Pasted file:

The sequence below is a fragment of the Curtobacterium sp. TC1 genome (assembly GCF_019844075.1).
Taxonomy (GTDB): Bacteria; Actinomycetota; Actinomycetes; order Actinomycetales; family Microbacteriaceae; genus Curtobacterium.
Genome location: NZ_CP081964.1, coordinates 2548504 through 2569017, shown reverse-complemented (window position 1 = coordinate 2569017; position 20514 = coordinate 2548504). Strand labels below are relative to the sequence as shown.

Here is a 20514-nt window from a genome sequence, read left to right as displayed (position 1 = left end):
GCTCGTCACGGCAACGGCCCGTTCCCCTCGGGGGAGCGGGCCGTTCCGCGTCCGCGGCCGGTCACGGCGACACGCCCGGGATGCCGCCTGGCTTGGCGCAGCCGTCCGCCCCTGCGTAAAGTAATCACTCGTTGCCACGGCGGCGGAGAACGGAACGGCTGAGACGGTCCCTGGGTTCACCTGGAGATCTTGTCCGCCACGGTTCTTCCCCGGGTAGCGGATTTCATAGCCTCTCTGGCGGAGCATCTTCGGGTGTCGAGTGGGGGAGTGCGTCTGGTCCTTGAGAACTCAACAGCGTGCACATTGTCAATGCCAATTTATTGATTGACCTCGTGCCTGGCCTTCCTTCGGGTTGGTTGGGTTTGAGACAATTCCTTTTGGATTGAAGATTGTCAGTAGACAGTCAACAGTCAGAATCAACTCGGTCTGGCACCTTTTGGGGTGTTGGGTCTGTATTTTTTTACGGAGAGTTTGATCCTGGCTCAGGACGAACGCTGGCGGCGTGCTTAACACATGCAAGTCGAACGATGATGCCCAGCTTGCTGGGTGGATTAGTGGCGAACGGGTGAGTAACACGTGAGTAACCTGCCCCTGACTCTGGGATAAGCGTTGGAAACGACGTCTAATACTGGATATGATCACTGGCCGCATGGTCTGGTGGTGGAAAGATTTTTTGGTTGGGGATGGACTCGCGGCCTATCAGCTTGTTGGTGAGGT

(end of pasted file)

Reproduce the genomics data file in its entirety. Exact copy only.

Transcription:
The sequence below is a fragment of the Curtobacterium sp. TC1 genome (assembly GCF_019844075.1).
Taxonomy (GTDB): Bacteria; Actinomycetota; Actinomycetes; order Actinomycetales; family Microbacteriaceae; genus Curtobacterium.
Genome location: NZ_CP081964.1, coordinates 2548504 through 2569017, shown reverse-complemented (window position 1 = coordinate 2569017; position 20514 = coordinate 2548504). Strand labels below are relative to the sequence as shown.

Here is a 20514-nt window from a genome sequence, read left to right as displayed (position 1 = left end):
GCTCGTCACGGCAACGGCCCGTTCCCCTCGGGGGAGCGGGCCGTTCCGCGTCCGCGGCCGGTCACGGCGACACGCCCGGGATGCCGCCTGGCTTGGCGCAGCCGTCCGCCCCTGCGTAAAGTAATCACTCGTTGCCACGGCGGCGGAGAACGGAACGGCTGAGACGGTCCCTGGGTTCACCTGGAGATCTTGTCCGCCACGGTTCTTCCCCGGGTAGCGGATTTCATAGCCTCTCTGGCGGAGCATCTTCGGGTGTCGAGTGGGGGAGTGCGTCTGGTCCTTGAGAACTCAACAGCGTGCACATTGTCAATGCCAATTTATTGATTGACCTCGTGCCTGGCCTTCCTTCGGGTTGGTTGGGTTTGAGACAATTCCTTTTGGATTGAAGATTGTCAGTAGACAGTCAACAGTCAGAATCAACTCGGTCTGGCACCTTTTGGGGTGTTGGGTCTGTATTTTTTTACGGAGAGTTTGATCCTGGCTCAGGACGAACGCTGGCGGCGTGCTTAACACATGCAAGTCGAACGATGATGCCCAGCTTGCTGGGTGGATTAGTGGCGAACGGGTGAGTAACACGTGAGTAACCTGCCCCTGACTCTGGGATAAGCGTTGGAAACGACGTCTAATACTGGATATGATCACTGGCCGCATGGTCTGGTGGTGGAAAGATTTTTTGGTTGGGGATGGACTCGCGGCCTATCAGCTTGTTGGTGAGGT